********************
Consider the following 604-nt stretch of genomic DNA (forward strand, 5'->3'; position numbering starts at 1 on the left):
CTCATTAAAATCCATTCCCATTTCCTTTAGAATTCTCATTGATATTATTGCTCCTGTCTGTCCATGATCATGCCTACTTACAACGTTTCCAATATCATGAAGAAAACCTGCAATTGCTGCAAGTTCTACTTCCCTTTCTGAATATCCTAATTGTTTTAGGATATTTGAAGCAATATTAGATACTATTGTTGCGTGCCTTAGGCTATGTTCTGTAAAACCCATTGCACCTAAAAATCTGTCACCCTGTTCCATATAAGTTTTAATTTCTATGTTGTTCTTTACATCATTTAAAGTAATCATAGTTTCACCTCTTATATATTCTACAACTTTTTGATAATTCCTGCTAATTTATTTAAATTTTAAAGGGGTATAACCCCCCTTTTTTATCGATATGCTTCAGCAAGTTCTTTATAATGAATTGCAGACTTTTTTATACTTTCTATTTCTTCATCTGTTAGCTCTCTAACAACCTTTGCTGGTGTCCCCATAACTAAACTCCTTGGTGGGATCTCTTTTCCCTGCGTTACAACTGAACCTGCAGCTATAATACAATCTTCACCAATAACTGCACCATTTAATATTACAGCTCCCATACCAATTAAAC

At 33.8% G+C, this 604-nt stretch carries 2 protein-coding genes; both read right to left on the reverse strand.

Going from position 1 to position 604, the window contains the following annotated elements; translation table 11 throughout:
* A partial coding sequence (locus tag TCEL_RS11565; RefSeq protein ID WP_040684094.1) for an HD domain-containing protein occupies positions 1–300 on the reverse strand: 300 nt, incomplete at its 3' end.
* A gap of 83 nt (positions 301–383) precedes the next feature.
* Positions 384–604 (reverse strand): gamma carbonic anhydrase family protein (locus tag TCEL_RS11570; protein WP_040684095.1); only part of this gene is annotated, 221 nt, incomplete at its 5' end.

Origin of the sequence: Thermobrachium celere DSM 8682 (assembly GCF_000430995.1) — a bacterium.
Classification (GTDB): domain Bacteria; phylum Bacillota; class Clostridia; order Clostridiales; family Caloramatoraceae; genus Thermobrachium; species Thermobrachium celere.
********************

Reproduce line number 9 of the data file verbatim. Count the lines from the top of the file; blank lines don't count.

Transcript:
Classification (GTDB): domain Bacteria; phylum Bacillota; class Clostridia; order Clostridiales; family Caloramatoraceae; genus Thermobrachium; species Thermobrachium celere.